Jim Armitage: Sorry, SNP, these figures just don’t add up
Jim Armitage is the City editor of The Independent and London Evening Standard group of newspapers. He has been a reporter and editor for more than 20 years and was recently shortlisted for the Press Gazette financial journalist of the year and The Society of Editors financial journalist of the year awards. He contributes news, investigative reports and comment to the Independent titles plus a daily column in the Evening Standard.
Thursday 17 July 2014
Outlook The Scottish Nationalists’ cheers have rarely been louder than yesterday, when statistics gathered north of the border showed Scotland’s economic growth had outpaced the rest of the UK.
Not that I’ve got a vote in this fight, but if I did, I’d want to look at a bit more data than one quarter’s before deciding whether to believe the SNP’s brave promises of Scotland’s economic muscle.
So, for the sake of balance, let’s go back another quarter, this time using data from the Office for National Statistics (headquartered in Newport, since you ask). In the final quarter of 2013, Scotland’s GDP rose 0.2 per cent compared with the whole of the UK’s 0.7 per cent – so the growth rate south of the border was nearly four times quicker.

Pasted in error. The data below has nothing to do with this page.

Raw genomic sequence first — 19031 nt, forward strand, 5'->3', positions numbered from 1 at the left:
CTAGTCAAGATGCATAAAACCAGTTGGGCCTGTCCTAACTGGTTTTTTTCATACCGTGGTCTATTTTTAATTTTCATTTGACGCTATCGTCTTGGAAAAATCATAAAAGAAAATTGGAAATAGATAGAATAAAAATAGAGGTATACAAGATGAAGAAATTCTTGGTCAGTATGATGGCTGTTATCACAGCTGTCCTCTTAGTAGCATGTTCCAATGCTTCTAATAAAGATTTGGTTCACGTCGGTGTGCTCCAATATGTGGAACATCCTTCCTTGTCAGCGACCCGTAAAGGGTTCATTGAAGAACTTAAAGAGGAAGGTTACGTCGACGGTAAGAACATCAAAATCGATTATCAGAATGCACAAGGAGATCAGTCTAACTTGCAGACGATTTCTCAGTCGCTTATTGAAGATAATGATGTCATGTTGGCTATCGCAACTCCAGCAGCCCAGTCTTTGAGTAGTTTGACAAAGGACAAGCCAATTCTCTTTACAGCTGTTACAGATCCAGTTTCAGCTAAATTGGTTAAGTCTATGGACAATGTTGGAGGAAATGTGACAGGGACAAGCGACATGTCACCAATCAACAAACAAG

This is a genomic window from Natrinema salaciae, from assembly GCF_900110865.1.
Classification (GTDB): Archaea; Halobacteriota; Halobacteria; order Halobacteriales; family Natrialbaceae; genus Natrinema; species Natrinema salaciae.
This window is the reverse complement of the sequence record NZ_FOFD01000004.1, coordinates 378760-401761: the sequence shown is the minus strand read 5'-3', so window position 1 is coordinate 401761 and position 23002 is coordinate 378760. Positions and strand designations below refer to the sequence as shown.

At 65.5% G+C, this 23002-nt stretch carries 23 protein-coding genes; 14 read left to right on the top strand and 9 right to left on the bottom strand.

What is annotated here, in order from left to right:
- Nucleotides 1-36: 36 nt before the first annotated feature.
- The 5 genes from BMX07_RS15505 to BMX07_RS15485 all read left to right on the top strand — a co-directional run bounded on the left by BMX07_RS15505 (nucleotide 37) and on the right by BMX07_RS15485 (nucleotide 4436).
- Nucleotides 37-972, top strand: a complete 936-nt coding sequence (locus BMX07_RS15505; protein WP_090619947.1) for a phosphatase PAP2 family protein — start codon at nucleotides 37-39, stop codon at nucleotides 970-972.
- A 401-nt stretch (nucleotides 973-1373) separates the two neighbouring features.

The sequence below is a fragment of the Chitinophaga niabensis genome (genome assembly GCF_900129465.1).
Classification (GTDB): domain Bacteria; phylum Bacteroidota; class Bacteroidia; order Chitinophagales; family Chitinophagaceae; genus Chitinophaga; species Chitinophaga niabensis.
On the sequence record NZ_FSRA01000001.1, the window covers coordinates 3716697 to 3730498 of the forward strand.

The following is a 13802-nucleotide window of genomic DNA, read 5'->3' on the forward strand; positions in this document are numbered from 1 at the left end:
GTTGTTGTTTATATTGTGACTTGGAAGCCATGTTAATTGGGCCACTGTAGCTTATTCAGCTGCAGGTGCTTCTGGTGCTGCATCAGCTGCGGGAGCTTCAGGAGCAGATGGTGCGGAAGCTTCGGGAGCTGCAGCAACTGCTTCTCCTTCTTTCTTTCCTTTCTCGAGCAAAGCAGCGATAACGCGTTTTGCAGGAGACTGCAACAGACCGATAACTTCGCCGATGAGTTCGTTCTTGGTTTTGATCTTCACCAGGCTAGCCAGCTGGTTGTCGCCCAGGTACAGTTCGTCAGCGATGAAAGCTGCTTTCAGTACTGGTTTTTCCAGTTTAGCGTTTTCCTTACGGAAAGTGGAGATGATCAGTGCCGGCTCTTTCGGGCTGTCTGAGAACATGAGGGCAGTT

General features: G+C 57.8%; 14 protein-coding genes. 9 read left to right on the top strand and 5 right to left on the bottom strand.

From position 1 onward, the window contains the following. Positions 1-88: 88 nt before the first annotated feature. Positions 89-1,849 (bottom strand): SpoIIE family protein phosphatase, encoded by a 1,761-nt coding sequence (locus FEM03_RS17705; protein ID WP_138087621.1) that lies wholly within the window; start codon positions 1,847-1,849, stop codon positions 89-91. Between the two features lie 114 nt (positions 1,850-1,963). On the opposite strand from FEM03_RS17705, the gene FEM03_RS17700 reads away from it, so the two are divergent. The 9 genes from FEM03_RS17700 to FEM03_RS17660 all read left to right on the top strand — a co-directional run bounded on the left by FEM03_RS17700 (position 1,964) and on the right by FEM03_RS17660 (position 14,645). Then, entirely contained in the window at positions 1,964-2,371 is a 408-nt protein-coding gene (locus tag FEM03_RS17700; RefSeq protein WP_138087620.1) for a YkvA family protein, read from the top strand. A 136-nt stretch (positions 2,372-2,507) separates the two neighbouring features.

Again, that’s only one quarter, Scot Nats would counter. And Scotland was hampered by the fact that the Grangemouth refinery industrial dispute crimped production in those months.
That’s a fair point. But then, if the output from one plant can have such an impact on a whole country’s economy, isn’t that worrying in itself? Anyway, for the sake of balance, let’s go back to quarter three. [Drumroll…] Oh dear: Scotland GDP growth 0.5 per cent, UK 0.8 per cent.
The Scottish National Party’s triumphalist finance secretary John Swinney’s claim his statistic proves Scotland’s independent strength is simply wrong. There may be such evidence elsewhere, but this wasn’t it.
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